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Real estate prices soar across county

by WILL LANGHORNE
The Western News | April 20, 2021 7:00 AM

Lincoln County has seen a slightly more than $100,000 spike in average real estate sales prices since the start of the coronavirus pandemic.

In March of 2020, the average sales price in the county was $242,081, according to Montana Regional MLS. Last month, the figure had risen to $348,417. Average sales prices peaked in December at $442,227. December also saw the greatest dollar volume of closed sales in the county over the past year at just over $21.2 million.

Erica Wirtala, public affairs director at the Northwest Montana Association of Realtors, said that changes in the Canadian market were likely responsible for the slight dip in prices after December. She noted that sale prices in Flathead County generally increased from December on.

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A property up for sale on 10th Street in Libby. (Paul Sieves/The Western News)

The number of closed sales in Lincoln County roughly mirrored the fluctuations in average sale prices. In March 2020, Montana Regional MLS recorded 18 closed sales. A year later, there were 40. It reached its apex last August with 56 closed sales.

The average number of days a piece of property spent on the market saw an overall decline countywide in the past year. Around the start of the pandemic, the figure was at 114 days whereas last month it was at 69.

Wirtala said the figures indicate a strong seller’s market. One side effect of the pandemic was that it loosened people’s hold on a single location, she said.

“People everywhere are on the move,” she said.

Along with the pandemic, the parceling and sale of property historically owned by timber companies influenced the Lincoln County real estate market. In early 2020, Southern Pine Plantations, a Georgia-based company, bought roughly 630,000 acres in northwest Montana from timber giant Weyerhaeuser.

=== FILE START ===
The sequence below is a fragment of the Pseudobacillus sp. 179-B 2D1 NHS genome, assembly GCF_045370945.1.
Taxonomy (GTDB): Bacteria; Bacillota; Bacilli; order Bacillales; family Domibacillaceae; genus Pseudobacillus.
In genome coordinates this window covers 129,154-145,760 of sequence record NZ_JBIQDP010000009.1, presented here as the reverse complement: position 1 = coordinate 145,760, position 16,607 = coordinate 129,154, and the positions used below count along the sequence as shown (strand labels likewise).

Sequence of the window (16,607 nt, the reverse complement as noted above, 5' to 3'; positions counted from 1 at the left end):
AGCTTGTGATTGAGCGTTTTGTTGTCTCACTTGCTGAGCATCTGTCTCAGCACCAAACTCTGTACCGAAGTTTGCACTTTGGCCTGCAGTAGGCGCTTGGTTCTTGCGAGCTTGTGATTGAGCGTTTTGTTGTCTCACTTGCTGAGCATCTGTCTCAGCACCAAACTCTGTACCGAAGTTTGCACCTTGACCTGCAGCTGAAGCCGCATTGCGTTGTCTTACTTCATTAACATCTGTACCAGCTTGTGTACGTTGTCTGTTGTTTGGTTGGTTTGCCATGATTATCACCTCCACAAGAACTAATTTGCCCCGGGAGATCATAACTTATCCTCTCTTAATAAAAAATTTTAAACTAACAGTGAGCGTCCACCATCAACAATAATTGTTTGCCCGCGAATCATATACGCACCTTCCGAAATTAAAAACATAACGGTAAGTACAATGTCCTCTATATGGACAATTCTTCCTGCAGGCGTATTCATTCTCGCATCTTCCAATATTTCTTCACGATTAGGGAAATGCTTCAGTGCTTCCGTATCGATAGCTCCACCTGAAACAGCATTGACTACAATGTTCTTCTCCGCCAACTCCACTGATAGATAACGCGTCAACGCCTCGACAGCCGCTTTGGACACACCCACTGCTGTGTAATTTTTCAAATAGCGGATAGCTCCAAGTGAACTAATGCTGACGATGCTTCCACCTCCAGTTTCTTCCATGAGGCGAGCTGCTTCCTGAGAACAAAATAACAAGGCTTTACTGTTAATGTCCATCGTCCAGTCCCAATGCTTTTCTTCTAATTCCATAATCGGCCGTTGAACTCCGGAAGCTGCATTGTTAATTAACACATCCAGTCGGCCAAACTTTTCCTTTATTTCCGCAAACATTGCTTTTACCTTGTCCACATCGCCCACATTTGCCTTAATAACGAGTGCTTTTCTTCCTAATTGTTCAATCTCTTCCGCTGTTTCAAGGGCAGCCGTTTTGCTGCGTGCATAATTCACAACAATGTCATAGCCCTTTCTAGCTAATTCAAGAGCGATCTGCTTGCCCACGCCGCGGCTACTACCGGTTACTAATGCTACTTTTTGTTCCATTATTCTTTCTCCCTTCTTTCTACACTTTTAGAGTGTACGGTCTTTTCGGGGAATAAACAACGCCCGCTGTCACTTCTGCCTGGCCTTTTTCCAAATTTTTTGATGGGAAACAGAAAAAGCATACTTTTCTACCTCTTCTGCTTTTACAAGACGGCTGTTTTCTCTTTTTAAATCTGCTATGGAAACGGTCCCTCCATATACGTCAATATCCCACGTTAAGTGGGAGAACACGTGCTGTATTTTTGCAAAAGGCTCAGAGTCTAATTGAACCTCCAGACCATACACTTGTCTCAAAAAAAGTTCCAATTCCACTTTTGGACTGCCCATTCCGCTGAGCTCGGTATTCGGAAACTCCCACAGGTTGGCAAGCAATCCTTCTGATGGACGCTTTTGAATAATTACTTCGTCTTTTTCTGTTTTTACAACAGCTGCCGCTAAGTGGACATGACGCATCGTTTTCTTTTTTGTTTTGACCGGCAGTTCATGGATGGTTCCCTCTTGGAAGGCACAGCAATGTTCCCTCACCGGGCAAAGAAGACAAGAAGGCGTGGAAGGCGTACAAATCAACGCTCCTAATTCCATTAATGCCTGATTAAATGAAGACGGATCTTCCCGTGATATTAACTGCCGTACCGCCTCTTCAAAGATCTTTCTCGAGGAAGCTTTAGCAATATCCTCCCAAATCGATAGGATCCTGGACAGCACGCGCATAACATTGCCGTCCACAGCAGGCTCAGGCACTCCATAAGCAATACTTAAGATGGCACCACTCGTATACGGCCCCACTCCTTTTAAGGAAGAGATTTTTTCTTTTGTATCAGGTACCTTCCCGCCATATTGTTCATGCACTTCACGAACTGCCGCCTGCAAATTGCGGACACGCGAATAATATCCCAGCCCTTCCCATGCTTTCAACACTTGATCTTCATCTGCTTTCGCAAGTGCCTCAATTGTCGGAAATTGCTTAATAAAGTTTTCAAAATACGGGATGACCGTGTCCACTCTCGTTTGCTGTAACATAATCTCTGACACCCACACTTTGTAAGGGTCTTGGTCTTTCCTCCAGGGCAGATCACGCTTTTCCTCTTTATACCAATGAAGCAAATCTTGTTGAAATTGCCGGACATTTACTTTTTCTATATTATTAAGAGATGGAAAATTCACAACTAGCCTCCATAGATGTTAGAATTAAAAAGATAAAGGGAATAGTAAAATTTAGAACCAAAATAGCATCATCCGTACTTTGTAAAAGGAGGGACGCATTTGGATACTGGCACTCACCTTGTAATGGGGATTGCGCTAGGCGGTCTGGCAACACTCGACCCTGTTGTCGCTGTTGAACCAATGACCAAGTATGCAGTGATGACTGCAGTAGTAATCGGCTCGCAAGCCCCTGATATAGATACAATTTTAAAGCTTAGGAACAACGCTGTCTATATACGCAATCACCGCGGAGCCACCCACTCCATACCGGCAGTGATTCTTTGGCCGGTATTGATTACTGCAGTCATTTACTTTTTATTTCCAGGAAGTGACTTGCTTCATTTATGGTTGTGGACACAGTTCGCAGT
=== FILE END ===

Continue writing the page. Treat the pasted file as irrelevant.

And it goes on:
Last December, Eric Moody, land specialist with Southern Pine Plantation, said the company was selling off parcels. Buyers looking at Lincoln County, he found, were primarily interested in smaller tracts of land.

Clyde Ross, Lincoln County deputy clerk and recorder, found SPP had filed 14 deeds since last April. According to the deeds, two of the parcels are in the Libby area, three are near McGinnis Meadows and eight are in the Thompson Chain of Lakes area. One deed to Green Diamond Resource Company, a forest products company, bundled scores of tracts spread throughout the southeastern end of the county.

Some realtors are speculating that more properties might appear on the market this summer, according to Wirtala. She said families with school-aged children might be waiting until then to put their homes on the market out of fear that their properties would sell too quickly.

While the recent spike in activity is significant, Wirtala said the northwest Montana real estate market has been ramping up over the past decade.

In 2010, Wirtala said there was a glut of empty homes on the market. Now, she said realtors are eagerly seeking out properties. She cited one large firm in her association that recently had 96 realtors and only six listings.

The boom has led to the real estate industry attracting a large number of recruits locally, according to Wirtala.

“It’s a very desirable career choice,” she said.